Where, then, are the zealous promoters of celibacy who will rise up in this hour and glorify the Church's teaching on holy virginity? Where are those ecclesiastics who, with their teaching, will not only meekly defend the legitimacy of the practice, but will actually show forth its splendor and praise it? Where are those who will speak of the radiant beauty of the consecrated soul, the many spiritual and temporal benefits that virginity bestows upon him who practices it, and the immense merit consecrated virgins accrue before the throne of God?

The silence is appalling. Oh, don't get me wrong, we have plenty of folks out there defending celibacy. We have plenty of priests who are willing to explain its reasons and its legitimacy and point out the possible difficulties we would run into if we had a married clergy. But to defend the validity of a discipline is not the same thing as to praise it, and to coolly remind the hostile world of the reasons behind the discipline is not the same thing as to heap glory upon a custom that is universally praised in the eastern and western traditions.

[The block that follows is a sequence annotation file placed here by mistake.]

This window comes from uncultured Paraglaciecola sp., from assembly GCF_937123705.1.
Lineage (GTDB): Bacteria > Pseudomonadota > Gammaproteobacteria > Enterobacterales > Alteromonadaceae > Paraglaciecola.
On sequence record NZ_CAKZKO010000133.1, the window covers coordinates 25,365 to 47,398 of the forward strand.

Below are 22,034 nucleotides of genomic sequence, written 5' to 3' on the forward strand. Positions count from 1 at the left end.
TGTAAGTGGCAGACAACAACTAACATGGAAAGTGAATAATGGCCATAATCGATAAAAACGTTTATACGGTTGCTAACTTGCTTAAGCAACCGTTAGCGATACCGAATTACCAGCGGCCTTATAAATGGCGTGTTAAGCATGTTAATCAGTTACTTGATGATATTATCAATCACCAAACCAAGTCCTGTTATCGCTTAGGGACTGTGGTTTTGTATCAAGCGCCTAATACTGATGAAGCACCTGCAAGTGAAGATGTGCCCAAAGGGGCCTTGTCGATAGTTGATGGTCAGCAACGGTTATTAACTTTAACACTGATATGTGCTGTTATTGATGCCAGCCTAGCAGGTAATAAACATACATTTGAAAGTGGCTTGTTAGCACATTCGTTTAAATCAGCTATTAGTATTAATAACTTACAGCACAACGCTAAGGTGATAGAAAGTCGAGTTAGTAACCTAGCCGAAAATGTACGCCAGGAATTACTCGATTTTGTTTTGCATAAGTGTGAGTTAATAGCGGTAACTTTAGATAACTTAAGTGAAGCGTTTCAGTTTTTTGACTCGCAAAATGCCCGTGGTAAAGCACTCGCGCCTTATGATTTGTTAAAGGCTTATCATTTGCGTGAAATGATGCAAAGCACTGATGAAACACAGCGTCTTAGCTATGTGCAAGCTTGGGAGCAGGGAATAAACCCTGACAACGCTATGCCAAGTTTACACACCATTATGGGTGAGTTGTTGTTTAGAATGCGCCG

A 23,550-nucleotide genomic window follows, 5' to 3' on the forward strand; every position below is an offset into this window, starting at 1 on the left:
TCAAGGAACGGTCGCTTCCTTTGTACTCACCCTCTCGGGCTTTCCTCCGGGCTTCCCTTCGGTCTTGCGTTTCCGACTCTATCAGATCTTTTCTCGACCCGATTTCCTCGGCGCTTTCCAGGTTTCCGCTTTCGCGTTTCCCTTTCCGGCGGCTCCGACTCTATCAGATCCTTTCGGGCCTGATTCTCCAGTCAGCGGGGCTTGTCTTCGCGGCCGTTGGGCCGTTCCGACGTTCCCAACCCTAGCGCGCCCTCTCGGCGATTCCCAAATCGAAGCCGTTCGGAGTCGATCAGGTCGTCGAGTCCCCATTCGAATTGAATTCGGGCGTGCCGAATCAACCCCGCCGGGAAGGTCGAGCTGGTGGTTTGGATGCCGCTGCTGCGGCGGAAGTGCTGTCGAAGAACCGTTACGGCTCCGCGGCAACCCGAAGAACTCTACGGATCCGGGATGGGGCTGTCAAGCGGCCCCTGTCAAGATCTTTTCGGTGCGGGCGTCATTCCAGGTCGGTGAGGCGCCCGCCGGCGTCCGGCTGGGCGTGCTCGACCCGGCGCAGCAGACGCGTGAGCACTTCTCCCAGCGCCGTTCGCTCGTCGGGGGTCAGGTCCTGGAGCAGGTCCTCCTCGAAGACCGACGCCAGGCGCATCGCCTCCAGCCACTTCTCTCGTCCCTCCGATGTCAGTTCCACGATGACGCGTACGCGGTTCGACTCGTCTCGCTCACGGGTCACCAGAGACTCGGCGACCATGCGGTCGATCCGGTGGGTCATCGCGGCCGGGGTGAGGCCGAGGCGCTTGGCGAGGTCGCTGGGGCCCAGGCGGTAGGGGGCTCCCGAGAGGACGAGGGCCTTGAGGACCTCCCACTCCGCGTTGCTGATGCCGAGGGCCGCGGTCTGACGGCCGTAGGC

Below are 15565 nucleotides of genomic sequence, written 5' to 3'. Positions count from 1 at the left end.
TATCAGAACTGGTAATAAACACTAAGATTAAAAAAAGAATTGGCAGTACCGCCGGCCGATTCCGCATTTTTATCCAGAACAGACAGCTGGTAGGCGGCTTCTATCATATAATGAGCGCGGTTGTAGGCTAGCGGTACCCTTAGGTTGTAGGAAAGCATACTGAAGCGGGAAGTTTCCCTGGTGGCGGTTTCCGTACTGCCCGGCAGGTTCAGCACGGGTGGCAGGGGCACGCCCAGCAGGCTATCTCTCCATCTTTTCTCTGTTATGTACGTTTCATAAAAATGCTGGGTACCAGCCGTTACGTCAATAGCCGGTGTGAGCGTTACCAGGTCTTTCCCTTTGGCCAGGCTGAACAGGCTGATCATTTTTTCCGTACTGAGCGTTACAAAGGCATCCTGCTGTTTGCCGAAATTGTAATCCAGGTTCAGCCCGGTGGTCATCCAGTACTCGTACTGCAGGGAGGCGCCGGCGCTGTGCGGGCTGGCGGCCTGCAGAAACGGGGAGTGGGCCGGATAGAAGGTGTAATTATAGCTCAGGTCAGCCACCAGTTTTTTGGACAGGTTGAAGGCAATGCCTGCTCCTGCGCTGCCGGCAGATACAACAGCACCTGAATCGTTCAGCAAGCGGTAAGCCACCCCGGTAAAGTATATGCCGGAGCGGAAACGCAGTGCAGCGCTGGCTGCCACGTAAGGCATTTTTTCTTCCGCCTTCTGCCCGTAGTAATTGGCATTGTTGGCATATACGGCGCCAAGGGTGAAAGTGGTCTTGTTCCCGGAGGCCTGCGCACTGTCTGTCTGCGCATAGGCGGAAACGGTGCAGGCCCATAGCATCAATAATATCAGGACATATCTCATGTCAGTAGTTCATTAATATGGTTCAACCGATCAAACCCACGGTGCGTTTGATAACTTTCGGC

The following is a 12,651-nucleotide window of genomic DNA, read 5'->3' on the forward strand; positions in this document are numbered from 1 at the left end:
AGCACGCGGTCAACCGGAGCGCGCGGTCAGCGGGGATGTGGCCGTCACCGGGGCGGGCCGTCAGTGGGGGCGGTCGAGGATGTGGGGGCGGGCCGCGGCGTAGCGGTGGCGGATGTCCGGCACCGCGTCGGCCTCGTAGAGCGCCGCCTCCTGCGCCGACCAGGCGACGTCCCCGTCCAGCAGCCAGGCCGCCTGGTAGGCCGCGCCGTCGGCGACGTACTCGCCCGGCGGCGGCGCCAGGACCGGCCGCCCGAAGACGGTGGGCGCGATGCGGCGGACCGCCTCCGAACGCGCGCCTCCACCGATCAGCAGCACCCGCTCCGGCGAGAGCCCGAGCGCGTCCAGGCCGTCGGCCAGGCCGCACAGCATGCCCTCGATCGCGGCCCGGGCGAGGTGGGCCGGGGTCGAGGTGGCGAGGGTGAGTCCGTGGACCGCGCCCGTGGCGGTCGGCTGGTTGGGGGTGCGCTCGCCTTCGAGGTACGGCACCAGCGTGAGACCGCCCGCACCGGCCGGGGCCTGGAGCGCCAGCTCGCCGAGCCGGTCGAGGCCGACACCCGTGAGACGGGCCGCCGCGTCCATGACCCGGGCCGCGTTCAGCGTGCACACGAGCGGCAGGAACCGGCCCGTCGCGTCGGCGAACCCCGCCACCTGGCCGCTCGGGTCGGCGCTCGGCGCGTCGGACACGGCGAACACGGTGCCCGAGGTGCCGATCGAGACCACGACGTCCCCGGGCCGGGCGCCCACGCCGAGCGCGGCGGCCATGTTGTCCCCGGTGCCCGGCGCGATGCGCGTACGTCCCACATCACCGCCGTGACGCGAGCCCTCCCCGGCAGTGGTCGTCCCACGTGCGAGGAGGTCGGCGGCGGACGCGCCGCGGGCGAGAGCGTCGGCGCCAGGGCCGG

When Tertullian and Cyprian and Augustine write in praise of virginity, their goal is not to explain virginity to a hostile world, but to laud virginity among other Catholics, helping them to see the mystical reality behind the discipline. When the Church Fathers praise virginity, the praise it as men who have seen a vision of something truly beautiful, something gloriously resplendent, a pearl of great price that they do not offer a defensive apologetic for, but rather a glowing hymn in praise of.

The modern apologists attempt to convince the intellect to accept the reasonableness of celibacy; the Church Fathers attempted to move the will in order that their hearers would personally embrace celibacy themselves as a positive good to be sought.

It is difficult enough these days to find someone who will rigorously defend celibacy, let alone attempt to convince their readers to take up the discipline. Yet this is how the practice was first introduced to the faithful, not as a practice that the Church should accept, but as an ideal way of life that is actually superior to matrimony.